Much to everyone’s shock, Tubi has proven to be of the most surprisingly substantial players in the online streaming game over the past year or so. What used to be a low-rent platform for disposable horror schlock that falls just outside the public domain is now a staggering online library of great works on the level of a Criterion Channel or an HBO Max. To solidify its legitimacy as a formidable streaming giant, Tubi is now apparently getting into the business of premiering artsy indie films from the festival circuit, a far cry from its origins as a last resort destination to watch Wishmaster 3, or whatever.
Tubi’s bold foray into prestigious festival acquisitions is Beast Beast, a very Sundancey teen drama about gun violence. Think of it as a Gen-Z update of Elephant. The lives of three average suburban teens interweave in the weeks leading up to a fatal shooting, which shockingly does not take place on a high school campus. The movie does nothing to hide the identity of the eventual shooter, making it obvious who’s going to do the killing even if their targets are obscured. You know exactly where the movie’s going until it gets there . . . and then there’s fifteen extra minutes of unexpected, pulpy denouement. This movie is the ultimate example of the dictum “It’s not what happens but how it happens,” as the hyperkinetic, youthful style entirely overpowers its afternoon-special PSA plotting.
The three youths profiled here are all distinct in their public & private personae, but like most kids born in The Internet Age, they all share a compulsion to produce online #content, building their personal brands on platforms like YouTube & Instagram. As their disparate hobbies of drumming, skateboarding, amateur filmmaking, and firing assault weapons in the woods collide in frantic montage, it’s clear that we’re living in a post-context world. One of those afterschool activities is way more sinister than the others, and it’s shocking to see it presented so casually in a teen melodrama with an inevitable tragic ending. What’s exciting about Beast Beast is how aware the kids are of their online presence’s effect on the world, allowing them to weaponize Public Perception while avenging that tragedy once it occurs. Its a film both horrified by and in reverent awe of the Internet as a creative & destructive tool, depending on who’s wielding it.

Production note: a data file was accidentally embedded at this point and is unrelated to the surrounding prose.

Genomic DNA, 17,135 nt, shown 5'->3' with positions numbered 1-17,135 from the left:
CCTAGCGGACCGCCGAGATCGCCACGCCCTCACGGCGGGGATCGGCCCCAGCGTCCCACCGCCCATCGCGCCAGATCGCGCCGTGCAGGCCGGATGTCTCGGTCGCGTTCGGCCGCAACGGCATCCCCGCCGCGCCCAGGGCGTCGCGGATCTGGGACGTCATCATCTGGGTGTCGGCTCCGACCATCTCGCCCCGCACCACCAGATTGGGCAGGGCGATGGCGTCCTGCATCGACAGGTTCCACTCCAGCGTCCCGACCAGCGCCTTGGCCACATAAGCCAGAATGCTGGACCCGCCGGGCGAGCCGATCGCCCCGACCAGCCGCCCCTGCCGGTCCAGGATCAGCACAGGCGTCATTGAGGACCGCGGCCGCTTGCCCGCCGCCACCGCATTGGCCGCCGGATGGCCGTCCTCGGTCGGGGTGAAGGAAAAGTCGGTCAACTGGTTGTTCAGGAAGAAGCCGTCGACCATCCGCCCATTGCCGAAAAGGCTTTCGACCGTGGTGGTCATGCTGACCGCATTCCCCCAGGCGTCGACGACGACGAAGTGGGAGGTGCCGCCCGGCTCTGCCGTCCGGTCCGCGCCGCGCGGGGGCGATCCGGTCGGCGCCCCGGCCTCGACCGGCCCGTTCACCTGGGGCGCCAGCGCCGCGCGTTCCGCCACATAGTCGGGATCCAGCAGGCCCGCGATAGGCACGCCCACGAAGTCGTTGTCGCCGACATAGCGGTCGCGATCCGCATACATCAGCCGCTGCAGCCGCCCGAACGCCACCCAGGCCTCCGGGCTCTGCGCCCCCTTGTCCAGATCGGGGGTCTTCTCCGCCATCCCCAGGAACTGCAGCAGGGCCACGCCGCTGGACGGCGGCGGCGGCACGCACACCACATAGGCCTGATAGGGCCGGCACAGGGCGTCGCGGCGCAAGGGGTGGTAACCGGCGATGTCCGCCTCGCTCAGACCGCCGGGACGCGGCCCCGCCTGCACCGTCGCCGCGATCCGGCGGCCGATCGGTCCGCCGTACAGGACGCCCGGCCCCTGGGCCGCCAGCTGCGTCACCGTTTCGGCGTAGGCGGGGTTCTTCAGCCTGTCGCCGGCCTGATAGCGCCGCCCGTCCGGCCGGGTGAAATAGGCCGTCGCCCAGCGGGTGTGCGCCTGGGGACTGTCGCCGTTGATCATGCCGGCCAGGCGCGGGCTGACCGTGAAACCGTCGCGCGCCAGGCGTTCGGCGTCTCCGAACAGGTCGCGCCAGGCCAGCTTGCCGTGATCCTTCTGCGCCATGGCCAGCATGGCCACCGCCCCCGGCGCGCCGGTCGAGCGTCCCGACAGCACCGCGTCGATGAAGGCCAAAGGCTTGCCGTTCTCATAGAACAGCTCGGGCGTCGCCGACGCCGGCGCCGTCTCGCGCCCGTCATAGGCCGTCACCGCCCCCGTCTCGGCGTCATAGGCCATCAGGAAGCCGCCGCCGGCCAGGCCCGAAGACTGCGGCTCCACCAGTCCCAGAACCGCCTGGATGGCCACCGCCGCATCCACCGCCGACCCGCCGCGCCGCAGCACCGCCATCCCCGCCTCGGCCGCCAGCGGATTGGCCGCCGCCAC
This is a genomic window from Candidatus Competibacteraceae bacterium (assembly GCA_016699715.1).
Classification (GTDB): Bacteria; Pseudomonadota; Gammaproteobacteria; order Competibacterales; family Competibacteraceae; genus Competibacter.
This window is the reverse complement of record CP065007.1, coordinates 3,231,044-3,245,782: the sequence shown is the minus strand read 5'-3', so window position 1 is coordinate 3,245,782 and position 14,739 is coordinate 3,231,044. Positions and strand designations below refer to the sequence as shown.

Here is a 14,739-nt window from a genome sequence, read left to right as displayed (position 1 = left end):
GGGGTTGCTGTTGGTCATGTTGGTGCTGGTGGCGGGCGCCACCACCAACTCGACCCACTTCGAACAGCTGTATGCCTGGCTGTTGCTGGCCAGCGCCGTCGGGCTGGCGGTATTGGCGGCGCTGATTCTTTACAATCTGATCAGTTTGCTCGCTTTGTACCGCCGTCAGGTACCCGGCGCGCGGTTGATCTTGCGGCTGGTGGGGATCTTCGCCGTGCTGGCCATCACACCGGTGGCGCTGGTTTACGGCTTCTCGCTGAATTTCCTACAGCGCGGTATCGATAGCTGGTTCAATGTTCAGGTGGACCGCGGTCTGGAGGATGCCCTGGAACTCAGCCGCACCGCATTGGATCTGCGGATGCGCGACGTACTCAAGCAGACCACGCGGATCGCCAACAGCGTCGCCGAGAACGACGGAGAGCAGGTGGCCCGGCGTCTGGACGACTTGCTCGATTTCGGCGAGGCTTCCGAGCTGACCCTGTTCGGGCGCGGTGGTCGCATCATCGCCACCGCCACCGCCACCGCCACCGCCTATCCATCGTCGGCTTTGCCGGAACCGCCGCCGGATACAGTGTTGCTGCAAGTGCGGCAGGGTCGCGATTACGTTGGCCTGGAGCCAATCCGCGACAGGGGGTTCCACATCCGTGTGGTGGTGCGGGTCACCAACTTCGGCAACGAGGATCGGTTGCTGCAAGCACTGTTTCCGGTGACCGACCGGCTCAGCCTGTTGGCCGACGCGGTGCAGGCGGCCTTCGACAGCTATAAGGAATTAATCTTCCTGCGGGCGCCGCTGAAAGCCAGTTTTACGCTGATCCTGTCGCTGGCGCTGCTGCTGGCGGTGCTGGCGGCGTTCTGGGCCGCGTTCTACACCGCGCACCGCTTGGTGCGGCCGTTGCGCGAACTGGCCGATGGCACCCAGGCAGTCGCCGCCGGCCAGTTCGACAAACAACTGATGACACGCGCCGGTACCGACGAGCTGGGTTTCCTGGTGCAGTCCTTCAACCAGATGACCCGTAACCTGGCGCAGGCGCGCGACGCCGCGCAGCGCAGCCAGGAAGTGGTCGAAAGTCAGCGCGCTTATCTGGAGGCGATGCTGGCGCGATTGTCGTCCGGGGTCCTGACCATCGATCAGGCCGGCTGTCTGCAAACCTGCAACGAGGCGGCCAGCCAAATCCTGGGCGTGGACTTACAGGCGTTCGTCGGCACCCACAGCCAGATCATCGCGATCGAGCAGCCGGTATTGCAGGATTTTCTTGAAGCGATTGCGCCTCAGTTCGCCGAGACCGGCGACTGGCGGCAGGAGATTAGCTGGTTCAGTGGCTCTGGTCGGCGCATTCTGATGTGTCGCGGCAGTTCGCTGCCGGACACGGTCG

Beast Beast is the exact kind of low-budget filmmaking that earns a lot of unfair eyerolls, but it really worked for me. Its multimedia approach to photography and its exponentially intense sound design genuinely rattled me in a way few dramas have managed to in the past year, thanks to the general emotional numbness of the pandemic. Unfortunately, that’s the exact reason it’s such a poor fit for Tubi as a streaming platform. Instead of being able to fully immerse myself in that tension for that full 85 runtime, I was frequently iced down by Tubi’s randomly interjected commercial breaks, the platform’s Achilles heel. If Tubi’s going to be getting into smaller arthouse films, I’m not sure the commercial breaks are entirely worth it. Beast Beast is one of the best new releases I’ve seen so far this year, but I’d likely be even more over the moon for it if it weren’t interrupted by Verizon shills & Charmin bears.